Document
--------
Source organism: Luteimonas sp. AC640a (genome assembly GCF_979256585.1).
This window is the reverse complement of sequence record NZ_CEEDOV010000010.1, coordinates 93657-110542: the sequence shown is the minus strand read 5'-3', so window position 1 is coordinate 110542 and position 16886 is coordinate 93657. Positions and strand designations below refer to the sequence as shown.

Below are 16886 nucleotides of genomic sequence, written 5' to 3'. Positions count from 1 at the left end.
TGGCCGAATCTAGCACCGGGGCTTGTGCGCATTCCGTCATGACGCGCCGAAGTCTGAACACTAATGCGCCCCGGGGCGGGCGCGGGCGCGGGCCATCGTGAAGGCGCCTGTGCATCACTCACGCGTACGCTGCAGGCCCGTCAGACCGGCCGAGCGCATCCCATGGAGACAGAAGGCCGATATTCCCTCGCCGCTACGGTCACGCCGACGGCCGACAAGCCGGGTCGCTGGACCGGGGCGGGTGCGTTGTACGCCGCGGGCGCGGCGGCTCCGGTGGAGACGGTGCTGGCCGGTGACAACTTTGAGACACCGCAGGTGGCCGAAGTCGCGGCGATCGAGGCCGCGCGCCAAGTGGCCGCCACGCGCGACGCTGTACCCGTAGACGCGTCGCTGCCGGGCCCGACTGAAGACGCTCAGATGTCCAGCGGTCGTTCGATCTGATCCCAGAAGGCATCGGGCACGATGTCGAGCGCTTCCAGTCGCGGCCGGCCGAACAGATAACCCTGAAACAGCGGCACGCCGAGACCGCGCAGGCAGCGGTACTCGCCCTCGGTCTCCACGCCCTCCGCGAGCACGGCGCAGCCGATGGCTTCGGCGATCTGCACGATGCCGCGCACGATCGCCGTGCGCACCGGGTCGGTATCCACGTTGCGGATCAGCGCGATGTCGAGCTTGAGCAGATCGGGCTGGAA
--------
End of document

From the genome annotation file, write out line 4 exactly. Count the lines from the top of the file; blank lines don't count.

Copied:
TGGCCGAATCTAGCACCGGGGCTTGTGCGCATTCCGTCATGACGCGCCGAAGTCTGAACACTAATGCGCCCCGGGGCGGGCGCGGGCGCGGGCCATCGTGAAGGCGCCTGTGCATCACTCACGCGTACGCTGCAGGCCCGTCAGACCGGCCGAGCGCATCCCATGGAGACAGAAGGCCGATATTCCCTCGCCGCTACGGTCACGCCGACGGCCGACAAGCCGGGTCGCTGGACCGGGGCGGGTGCGTTGTACGCCGCGGGCGCGGCGGCTCCGGTGGAGACGGTGCTGGCCGGTGACAACTTTGAGACACCGCAGGTGGCCGAAGTCGCGGCGATCGAGGCCGCGCGCCAAGTGGCCGCCACGCGCGACGCTGTACCCGTAGACGCGTCGCTGCCGGGCCCGACTGAAGACGCTCAGATGTCCAGCGGTCGTTCGATCTGATCCCAGAAGGCATCGGGCACGATGTCGAGCGCTTCCAGTCGCGGCCGGCCGAACAGATAACCCTGAAACAGCGGCACGCCGAGACCGCGCAGGCAGCGGTACTCGCCCTCGGTCTCCACGCCCTCCGCGAGCACGGCGCAGCCGATGGCTTCGGCGATCTGCACGATGCCGCGCACGATCGCCGTGCGCACCGGGTCGGTATCCACGTTGCGGATCAGCGCGATGTCGAGCTTGAGCAGATCGGGCTGGAA